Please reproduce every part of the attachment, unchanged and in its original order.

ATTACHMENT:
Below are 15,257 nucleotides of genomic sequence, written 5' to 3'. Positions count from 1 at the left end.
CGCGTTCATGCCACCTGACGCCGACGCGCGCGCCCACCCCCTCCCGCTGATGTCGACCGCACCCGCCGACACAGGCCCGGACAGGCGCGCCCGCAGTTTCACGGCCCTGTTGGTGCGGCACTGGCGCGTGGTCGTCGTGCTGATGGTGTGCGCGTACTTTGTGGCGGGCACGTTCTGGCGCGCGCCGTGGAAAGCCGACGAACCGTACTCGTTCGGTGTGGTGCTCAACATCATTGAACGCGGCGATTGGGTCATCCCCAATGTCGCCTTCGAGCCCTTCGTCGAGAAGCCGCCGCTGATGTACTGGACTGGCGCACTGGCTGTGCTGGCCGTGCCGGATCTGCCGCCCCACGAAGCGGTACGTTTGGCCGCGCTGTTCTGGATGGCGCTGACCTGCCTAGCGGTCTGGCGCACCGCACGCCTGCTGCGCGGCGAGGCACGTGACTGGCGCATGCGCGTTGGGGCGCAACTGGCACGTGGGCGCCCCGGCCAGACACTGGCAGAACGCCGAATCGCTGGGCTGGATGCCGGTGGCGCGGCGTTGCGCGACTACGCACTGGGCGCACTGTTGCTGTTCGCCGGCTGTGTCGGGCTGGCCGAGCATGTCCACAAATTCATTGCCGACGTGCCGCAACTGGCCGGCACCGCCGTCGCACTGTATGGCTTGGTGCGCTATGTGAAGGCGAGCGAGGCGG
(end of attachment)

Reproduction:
Below are 15,257 nucleotides of genomic sequence, written 5' to 3'. Positions count from 1 at the left end.
CGCGTTCATGCCACCTGACGCCGACGCGCGCGCCCACCCCCTCCCGCTGATGTCGACCGCACCCGCCGACACAGGCCCGGACAGGCGCGCCCGCAGTTTCACGGCCCTGTTGGTGCGGCACTGGCGCGTGGTCGTCGTGCTGATGGTGTGCGCGTACTTTGTGGCGGGCACGTTCTGGCGCGCGCCGTGGAAAGCCGACGAACCGTACTCGTTCGGTGTGGTGCTCAACATCATTGAACGCGGCGATTGGGTCATCCCCAATGTCGCCTTCGAGCCCTTCGTCGAGAAGCCGCCGCTGATGTACTGGACTGGCGCACTGGCTGTGCTGGCCGTGCCGGATCTGCCGCCCCACGAAGCGGTACGTTTGGCCGCGCTGTTCTGGATGGCGCTGACCTGCCTAGCGGTCTGGCGCACCGCACGCCTGCTGCGCGGCGAGGCACGTGACTGGCGCATGCGCGTTGGGGCGCAACTGGCACGTGGGCGCCCCGGCCAGACACTGGCAGAACGCCGAATCGCTGGGCTGGATGCCGGTGGCGCGGCGTTGCGCGACTACGCACTGGGCGCACTGTTGCTGTTCGCCGGCTGTGTCGGGCTGGCCGAGCATGTCCACAAATTCATTGCCGACGTGCCGCAACTGGCCGGCACCGCCGTCGCACTGTATGGCTTGGTGCGCTATGTGAAGGCGAGCGAGGCGG